Complex Systems Thinking: Learning and Logic Amid Chaos and Uncertainty


John J. McKeown


A great deal of scholarship has developed in the course of understanding and framing complicated events for analysis. Examples of subjects include armed conflict, migration, and international trade. If we consider these phenomena as a system where many individual parts interact to cause some greater, observable, state we can apply a certain type of thinking to help us visualize and understand them. These situations may consist of competing goals or interests, incomplete information about the system, or unknown influences – all within a web of relationships that continuously interact and appear random or even chaotic. These are referred to generally as complex systems.


A complex system can be defined as a collection of inter-related (causal) items, internal feedback mechanisms, non-linearities, delays, and uncertainties (Spector, Christensen, Sioutine, & McCormack, 2001). Further, Eseryel, Ifenthaler & Ge (2013), provide six features of complex systems: 1. Complexity due to a large number of variables, 2. Connectivity of variables, 3. Intransparency of variables, 4. Time-delayed effects, 5. Dynamic developments, 6. Multiple goals. Thus, the system issue or problem is ill-defined and lacks a discrete right or wrong answer or conclusion. Think of an economic system, political system, or natural phenomenon and relate its components to this definition.

Knowledge Construction

Let’s quickly examine how we develop knowledge and understanding. Our brains are exceptionally efficient at processing and recalling things we have learned. Knowledge organization is referred to as schemas which help achieve efficiency in working (short term) memory processing of new information by allowing new elements to be processed simply. Schemas held in long term memory are crucial for solving complex problems. In an environment where there is a great deal of interactivity among the information elements the channels of working memory can become overloaded, impairing the learning process. This interactivity is driven by the requirement that one understand all elements involved simultaneously in order for any one element to have meaning. Alternatively, information elements with low interactivity can be processed simply. So, as the demands on working memory increase with high element interactivity subjects like complex systems, the mind employs already developed schemas to allow for these elements to be processed as a single element. Logical reasoning structures and comparative structures may be more apt to be applied in other domains. This transference allows for growth of subsequent knowledge structures outside of the original context.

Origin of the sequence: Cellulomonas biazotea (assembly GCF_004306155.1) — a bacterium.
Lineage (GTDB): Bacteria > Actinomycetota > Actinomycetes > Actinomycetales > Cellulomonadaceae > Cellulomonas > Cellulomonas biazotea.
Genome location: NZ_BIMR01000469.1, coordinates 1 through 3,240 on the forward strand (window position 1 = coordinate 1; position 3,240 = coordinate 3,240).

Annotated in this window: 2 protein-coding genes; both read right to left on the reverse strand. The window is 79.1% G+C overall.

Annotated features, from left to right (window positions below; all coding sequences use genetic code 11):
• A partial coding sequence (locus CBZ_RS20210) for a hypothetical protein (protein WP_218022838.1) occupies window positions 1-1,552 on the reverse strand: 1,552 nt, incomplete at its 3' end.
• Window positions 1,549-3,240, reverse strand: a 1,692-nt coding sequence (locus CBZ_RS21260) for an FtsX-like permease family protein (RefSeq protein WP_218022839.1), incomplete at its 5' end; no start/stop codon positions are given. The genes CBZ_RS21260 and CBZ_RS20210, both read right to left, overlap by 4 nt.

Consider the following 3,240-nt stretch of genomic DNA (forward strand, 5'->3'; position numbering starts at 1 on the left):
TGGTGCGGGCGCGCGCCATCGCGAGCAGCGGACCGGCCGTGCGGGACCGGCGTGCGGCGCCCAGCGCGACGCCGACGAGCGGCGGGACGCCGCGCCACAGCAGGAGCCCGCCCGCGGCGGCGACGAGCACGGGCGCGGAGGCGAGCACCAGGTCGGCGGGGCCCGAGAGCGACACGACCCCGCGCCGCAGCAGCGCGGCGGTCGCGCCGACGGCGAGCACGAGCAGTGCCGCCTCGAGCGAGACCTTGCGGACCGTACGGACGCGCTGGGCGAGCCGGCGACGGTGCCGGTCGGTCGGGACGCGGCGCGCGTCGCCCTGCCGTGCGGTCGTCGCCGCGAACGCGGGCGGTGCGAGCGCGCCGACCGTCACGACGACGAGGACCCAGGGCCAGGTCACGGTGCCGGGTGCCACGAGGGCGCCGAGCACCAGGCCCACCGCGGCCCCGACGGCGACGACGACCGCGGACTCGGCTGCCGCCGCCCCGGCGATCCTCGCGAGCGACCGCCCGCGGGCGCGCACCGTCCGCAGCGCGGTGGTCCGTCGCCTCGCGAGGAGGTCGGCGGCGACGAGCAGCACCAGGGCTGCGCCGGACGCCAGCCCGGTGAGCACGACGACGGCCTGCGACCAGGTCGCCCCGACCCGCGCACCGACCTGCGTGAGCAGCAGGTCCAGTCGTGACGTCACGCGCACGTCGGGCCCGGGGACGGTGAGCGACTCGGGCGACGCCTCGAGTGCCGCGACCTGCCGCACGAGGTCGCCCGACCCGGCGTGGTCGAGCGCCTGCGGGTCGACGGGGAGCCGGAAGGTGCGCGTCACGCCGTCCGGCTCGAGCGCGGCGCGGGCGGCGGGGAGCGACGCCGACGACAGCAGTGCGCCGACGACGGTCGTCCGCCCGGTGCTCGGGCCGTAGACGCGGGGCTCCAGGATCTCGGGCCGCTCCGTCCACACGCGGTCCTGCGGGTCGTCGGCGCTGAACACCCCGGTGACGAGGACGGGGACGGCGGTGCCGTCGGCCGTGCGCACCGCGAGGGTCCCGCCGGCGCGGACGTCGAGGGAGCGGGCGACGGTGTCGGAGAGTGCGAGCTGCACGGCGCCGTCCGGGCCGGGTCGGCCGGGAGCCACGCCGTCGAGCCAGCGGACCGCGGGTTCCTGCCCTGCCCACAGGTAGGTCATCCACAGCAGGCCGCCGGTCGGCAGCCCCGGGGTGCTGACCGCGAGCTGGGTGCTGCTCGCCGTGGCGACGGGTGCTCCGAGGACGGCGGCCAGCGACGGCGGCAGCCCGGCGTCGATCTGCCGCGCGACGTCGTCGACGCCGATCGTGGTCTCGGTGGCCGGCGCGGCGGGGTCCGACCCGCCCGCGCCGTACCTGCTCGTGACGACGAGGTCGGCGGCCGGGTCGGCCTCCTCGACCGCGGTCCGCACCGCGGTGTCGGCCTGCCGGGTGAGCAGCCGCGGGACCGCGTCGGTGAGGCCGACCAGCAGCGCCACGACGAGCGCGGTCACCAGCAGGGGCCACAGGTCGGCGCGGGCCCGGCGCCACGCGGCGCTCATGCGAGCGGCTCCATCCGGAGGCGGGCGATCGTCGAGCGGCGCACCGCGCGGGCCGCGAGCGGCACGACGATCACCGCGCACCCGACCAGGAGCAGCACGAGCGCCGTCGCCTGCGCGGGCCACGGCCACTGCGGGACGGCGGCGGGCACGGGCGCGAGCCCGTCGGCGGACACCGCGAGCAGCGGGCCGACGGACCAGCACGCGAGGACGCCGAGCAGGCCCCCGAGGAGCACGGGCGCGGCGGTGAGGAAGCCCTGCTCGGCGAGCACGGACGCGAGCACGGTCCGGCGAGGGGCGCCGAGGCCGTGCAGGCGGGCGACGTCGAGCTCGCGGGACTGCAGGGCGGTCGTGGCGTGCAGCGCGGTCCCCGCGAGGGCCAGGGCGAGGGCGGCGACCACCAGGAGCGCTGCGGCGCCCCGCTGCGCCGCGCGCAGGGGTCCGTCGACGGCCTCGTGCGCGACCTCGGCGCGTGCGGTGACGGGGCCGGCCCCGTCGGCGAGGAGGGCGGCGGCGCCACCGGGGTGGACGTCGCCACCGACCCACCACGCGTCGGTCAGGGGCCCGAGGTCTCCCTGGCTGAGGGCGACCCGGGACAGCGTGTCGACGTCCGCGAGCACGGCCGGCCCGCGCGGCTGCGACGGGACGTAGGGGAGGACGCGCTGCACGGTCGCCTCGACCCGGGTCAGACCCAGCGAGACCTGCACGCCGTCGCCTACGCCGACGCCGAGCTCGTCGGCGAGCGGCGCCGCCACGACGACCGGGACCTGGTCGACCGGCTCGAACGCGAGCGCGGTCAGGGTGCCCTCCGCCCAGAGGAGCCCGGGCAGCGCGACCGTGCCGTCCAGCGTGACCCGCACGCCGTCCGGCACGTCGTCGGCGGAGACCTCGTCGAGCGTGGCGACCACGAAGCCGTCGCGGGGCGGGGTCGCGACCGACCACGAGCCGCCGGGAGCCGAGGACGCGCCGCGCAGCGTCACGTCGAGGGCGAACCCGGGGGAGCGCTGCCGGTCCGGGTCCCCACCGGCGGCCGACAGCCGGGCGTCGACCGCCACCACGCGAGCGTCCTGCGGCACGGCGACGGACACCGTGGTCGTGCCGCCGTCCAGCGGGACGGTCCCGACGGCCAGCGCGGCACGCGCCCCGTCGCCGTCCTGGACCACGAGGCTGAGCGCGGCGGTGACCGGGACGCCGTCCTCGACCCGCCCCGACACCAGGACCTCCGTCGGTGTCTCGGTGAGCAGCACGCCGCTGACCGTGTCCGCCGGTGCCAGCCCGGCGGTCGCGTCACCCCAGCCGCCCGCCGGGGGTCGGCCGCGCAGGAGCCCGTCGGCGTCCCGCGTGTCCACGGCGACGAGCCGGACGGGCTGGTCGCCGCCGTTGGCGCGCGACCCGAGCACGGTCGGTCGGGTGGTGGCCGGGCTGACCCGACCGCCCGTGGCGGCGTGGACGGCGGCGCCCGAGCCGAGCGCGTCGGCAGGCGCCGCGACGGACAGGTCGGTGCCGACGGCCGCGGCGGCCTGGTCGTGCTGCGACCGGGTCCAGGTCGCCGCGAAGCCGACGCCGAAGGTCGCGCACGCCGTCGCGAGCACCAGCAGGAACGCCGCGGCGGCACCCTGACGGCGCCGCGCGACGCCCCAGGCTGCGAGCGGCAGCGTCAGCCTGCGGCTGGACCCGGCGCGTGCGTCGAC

Domain experts and novices will tend to apply different methods for constructing models for understanding of complex systems (Shin, 2016). For example, novices may tend to use fewer concepts (or irrelevant ones) in building mental models (Spector et al., 2001). As well, different methods of reasoning may be more natural for experts and novices. Sweller, Jeroen, van Merrienboer &. Paas (1998) suggest that experts are more apt to employ inductive reasoning while novices seem more comfortable with deductive approaches. In an environment that is characterized by ill-structured problems and continuous interactions (rather than discrete events), abductive reasoning can be used to identify the most likely relationships between multiple causes and effects.

Abductive reasoning considers general observations and yields the most likely hypothesis for cause but not necessarily the “truth” since we are talking about many factors and unstable relationships. Also, effective systems thinking diverges from what many consider a conditioned (by the education system) predisposition for reductionist thinking. This is the tendency to try to break down large problems into smaller, understandable components (Marciano et al., 2014). Linear absolutes that contemplate only discrete events miss the essence of a system characterized as a continuous interaction of elements that result in “emergent behaviors” (Marciano et al., 2014, p.23). These are collective effects resulting from the relationships between multiple system components (i.e., a flock of birds flying precise movements in formation with split-second timing). It is the observation about that behavior that is the reason for our interest in the system the first place.

Mapping for Understanding

As noted, the system is dynamic and uncertain. Mental models that represent them are referred to as the “problem space” (Eseryel, et al., 2013, p.445).A method for visually representing the causal directionality and magnitude of the relationships between elements in the system is known as causal mapping. Jonassen (2011) states that the cognitive processes used to help learners solve problems are constructing mental models, analogical reasoning, and argumentation. Learners construct models and apply them to problems rather than applying logical rules (Jeong & Lee, 2011). Causal maps identify the perceptions of cause (Nadkarni & Shenoy, 2004). A simple example can show the magnitude of causal relationships between elements with bold lines and represent a relative magnitude visually of the scope and prominence of individual elements (see figure 1).

In this example, we evaluate the effects of various phenomena associated with conflict. Each has a relationship to the other with different and variable causal directions and magnitude. Here, warfare sometimes causes migration while famine usually causes migration and famine and warfare can cause one another. One can also represent the change i